Email: news@ubspectrum.com

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He and Jackson were on Porco’s dissertation committee, and both described his textual study of rap as “powerful” and “important.” “In my mind the question is: why would you not study hip hop?” Dimitriadis said. “It’s become such an important part of people’s lives all around the world. How can we ignore it in the academy?” Porco will be teaching his first hip-hop class next year as a graduate course at UNCW. His newest infatuation is with stand-up comedy. Though he doesn’t know what he is going to do with it yet, he has already started analyzing how comedians deliver their jokes, when they change their voices and when they pause – just like he does with rap. To Porco, stand-up comedy will just become a part of the negotiation that comes with teaching rap. He finds the academic worth in what others view as simple sects of popular culture.

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Wednesday, December 5, 2012 ubspectrum.com

9

Just Jammin’

Life

A glimpse at the UB Jam Club SAMANTHA OLIVIA YUEN-MAK Staff Writer On a Sunday afternoon in the Student Union Theater, students gathered to orchestrate music from all genres. From classical rock to funk, the spectrums of genres vary. The UB Jam Club has been rocking out for 10 years, according to Philip Dreisin, a junior economics major and president of Jam Club. After a great night of relaxing and playing music with his floormates in the Ellicott Theater, one of Dreisin’s friends invited him to check out the Jam Club. Dreisin, who has been playing the guitar since the sixth grade, found it refreshing to come to UB and meet students who enjoy playing music as much as he does. Since joining Jam Club, he has made an effort to practice more and takes music more seriously now. Rather than hand out flyers or write on chalkboards in classrooms, most of the promotion for the club comes by word of mouth, according to Anders Maybeck, a sophomore political science major and secretary of Jam Club. When Maybeck saw Jam Club on the list of Student Association clubs, he was ecstatic. He thought it was going to be difficult to find time and a place to play the drums. “I was hoping that there would be some kind of music club that was offered that would give me that opportunity,” Maybeck said. “As soon as I started to come to Jam Club, it seemed like a laid-back place, and they had solid equipment that I could use.” Jesus Villalobos, a sophomore environmental science major and vice president of Jam Club, said most people who come bring diverse musical preferences and playing styles to the group. “There are obviously basic jam elements of music like funk or rhythm and blues,” Villalobos said. “Every person who comes has different styles. They kind of incorporate [them] into what they do when we actually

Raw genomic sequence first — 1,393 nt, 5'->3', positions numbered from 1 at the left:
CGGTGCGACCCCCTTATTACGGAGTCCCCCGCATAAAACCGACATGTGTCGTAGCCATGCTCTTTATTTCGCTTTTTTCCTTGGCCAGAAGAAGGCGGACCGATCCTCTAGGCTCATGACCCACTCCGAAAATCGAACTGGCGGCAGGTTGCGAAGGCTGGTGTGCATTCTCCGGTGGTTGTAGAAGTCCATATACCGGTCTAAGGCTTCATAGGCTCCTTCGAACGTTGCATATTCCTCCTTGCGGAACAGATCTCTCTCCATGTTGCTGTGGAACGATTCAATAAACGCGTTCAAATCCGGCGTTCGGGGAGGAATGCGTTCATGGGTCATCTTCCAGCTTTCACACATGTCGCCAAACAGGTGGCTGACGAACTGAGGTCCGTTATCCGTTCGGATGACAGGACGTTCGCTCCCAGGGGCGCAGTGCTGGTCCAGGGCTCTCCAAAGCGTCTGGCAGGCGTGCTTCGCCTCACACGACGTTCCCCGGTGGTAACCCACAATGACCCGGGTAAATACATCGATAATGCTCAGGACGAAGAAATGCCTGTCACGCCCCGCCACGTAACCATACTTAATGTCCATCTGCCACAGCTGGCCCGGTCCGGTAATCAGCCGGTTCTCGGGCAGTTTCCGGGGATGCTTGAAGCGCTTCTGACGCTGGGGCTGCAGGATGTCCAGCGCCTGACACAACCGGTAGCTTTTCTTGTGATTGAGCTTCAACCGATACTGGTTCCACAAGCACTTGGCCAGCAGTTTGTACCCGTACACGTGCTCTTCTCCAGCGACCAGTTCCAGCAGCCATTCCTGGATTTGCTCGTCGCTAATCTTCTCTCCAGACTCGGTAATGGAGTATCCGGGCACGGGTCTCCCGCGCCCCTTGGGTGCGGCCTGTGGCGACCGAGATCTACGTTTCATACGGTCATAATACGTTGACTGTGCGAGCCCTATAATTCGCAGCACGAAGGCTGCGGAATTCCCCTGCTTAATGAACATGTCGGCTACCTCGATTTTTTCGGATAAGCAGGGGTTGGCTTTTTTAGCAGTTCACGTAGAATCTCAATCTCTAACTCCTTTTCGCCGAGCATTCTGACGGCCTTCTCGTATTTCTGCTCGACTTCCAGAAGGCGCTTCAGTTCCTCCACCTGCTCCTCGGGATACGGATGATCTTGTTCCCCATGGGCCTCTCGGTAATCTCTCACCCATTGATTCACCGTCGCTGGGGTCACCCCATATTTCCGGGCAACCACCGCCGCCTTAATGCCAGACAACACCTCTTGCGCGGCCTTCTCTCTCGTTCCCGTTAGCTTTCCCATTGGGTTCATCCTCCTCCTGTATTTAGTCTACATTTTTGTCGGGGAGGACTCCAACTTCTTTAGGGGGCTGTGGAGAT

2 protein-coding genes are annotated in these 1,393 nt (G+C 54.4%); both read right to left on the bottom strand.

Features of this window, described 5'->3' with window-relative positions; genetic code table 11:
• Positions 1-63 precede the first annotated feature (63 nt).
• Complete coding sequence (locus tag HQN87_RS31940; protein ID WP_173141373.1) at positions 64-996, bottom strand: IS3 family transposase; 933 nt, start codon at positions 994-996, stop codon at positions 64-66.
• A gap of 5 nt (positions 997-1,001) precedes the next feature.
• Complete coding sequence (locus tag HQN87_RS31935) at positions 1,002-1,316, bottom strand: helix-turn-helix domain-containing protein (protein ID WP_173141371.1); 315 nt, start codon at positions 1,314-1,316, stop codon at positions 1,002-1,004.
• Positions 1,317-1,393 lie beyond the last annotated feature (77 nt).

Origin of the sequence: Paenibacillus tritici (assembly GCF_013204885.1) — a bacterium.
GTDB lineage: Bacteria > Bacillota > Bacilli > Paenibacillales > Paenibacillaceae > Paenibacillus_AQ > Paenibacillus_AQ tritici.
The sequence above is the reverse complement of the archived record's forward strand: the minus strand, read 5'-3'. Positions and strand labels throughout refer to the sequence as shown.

SHOW YOUR UB COLORS

Satsuki Aoi /// The Spectrum The members of the UB Jam Club, pictured in Student Union Room 330, get together every Sunday to play a variety of diverse types of music.

put something together.” These multiple styles of music can be heard coming from the Student Union Theater every week when the 20 members join together for a jam session. Instruments are set up on the stage and any member is welcome to get up and play, according to Villalobos. The diverse group of people ensures no two songs are the same. He enjoys the opportunity to play with such a unique group. “In college, you don’t have so many opportunities to play,” Villalobos said. “I like to be loud. There is nothing like cranking up the volume when you play, and when you’re in a small room, your possibilities are limited.” This all changed with the formation of the band Venture Pilots. Venture Pilots is made up of four members of Jam Club, including guitarist Villalobos, bassist and vocalist Adrien D’Angelo, guitarist and vocalist Dreisin and Maybeck on drums. They describe their music as a wide variety of genres but relate themselves to jam bands like Aqueous, Phish and Umphrey’s McGee.

According to Maybeck, the band was able to release two original songs on SoundCloud, which enabled the members to promote their talents. Venture Pilots is also a moneymaker for Jam Club. It receives compensation towards the club because they perform at SA events. This extra money can help benefit the club when it comes to buying equipment, Maybeck said. Future plans for Jam Club include setting up a small music festival next semester on Baird Point for local bands such as Universe Shark and Venture Pilots to come together and play, Villalobos said. Universe Shark is made up of the founders of Jam Club and UB alumni. The club hopes if the event is successful to eventually turn it into an annual Spring Fest-type event for local bands to come to UB and perform. Email: features@ubspectrum.com

Editor’s Note: Adrien D’Angelo is the Arts Editor at The Spectrum.

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Wednesday, December 5, 2012 ubspectrum.com

10

Arts & Entertainment Turnt

The Royal Pitches thrill and chill

2 Chainz performs at Town Ballroom

MICHAEL POWELL Staff Writer